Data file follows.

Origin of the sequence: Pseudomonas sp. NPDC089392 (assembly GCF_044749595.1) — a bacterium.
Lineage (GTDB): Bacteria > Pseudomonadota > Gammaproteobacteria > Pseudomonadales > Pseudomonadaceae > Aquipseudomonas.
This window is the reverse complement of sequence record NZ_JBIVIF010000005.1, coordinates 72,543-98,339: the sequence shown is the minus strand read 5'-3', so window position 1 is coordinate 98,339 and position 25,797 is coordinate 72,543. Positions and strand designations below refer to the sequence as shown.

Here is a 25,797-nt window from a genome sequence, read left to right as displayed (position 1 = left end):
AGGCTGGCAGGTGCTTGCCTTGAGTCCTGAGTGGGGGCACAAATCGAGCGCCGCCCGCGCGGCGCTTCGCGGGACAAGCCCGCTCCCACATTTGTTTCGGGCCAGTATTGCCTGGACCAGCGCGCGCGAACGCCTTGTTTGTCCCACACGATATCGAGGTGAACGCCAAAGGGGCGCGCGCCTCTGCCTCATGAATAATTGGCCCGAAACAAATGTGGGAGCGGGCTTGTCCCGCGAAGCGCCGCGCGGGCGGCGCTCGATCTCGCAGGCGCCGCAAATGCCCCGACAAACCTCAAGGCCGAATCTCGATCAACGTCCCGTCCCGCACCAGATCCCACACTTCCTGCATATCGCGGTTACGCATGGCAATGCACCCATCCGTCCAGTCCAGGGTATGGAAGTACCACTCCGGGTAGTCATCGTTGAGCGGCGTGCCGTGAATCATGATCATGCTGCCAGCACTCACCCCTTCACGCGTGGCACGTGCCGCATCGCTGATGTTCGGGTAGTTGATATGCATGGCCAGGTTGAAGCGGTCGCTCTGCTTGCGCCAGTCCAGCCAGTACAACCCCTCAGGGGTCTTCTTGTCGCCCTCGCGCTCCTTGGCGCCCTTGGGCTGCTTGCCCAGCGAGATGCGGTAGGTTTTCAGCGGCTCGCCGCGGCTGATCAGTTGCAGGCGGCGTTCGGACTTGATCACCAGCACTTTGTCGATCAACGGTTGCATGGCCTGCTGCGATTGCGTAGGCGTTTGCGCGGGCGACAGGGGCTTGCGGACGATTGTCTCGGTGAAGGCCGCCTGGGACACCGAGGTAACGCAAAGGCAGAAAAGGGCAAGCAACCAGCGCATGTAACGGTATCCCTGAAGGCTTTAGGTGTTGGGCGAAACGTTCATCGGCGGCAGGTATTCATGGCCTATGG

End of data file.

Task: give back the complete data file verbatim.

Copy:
Origin of the sequence: Pseudomonas sp. NPDC089392 (assembly GCF_044749595.1) — a bacterium.
Lineage (GTDB): Bacteria > Pseudomonadota > Gammaproteobacteria > Pseudomonadales > Pseudomonadaceae > Aquipseudomonas.
This window is the reverse complement of sequence record NZ_JBIVIF010000005.1, coordinates 72,543-98,339: the sequence shown is the minus strand read 5'-3', so window position 1 is coordinate 98,339 and position 25,797 is coordinate 72,543. Positions and strand designations below refer to the sequence as shown.

Here is a 25,797-nt window from a genome sequence, read left to right as displayed (position 1 = left end):
AGGCTGGCAGGTGCTTGCCTTGAGTCCTGAGTGGGGGCACAAATCGAGCGCCGCCCGCGCGGCGCTTCGCGGGACAAGCCCGCTCCCACATTTGTTTCGGGCCAGTATTGCCTGGACCAGCGCGCGCGAACGCCTTGTTTGTCCCACACGATATCGAGGTGAACGCCAAAGGGGCGCGCGCCTCTGCCTCATGAATAATTGGCCCGAAACAAATGTGGGAGCGGGCTTGTCCCGCGAAGCGCCGCGCGGGCGGCGCTCGATCTCGCAGGCGCCGCAAATGCCCCGACAAACCTCAAGGCCGAATCTCGATCAACGTCCCGTCCCGCACCAGATCCCACACTTCCTGCATATCGCGGTTACGCATGGCAATGCACCCATCCGTCCAGTCCAGGGTATGGAAGTACCACTCCGGGTAGTCATCGTTGAGCGGCGTGCCGTGAATCATGATCATGCTGCCAGCACTCACCCCTTCACGCGTGGCACGTGCCGCATCGCTGATGTTCGGGTAGTTGATATGCATGGCCAGGTTGAAGCGGTCGCTCTGCTTGCGCCAGTCCAGCCAGTACAACCCCTCAGGGGTCTTCTTGTCGCCCTCGCGCTCCTTGGCGCCCTTGGGCTGCTTGCCCAGCGAGATGCGGTAGGTTTTCAGCGGCTCGCCGCGGCTGATCAGTTGCAGGCGGCGTTCGGACTTGATCACCAGCACTTTGTCGATCAACGGTTGCATGGCCTGCTGCGATTGCGTAGGCGTTTGCGCGGGCGACAGGGGCTTGCGGACGATTGTCTCGGTGAAGGCCGCCTGGGACACCGAGGTAACGCAAAGGCAGAAAAGGGCAAGCAACCAGCGCATGTAACGGTATCCCTGAAGGCTTTAGGTGTTGGGCGAAACGTTCATCGGCGGCAGGTATTCATGGCCTATGG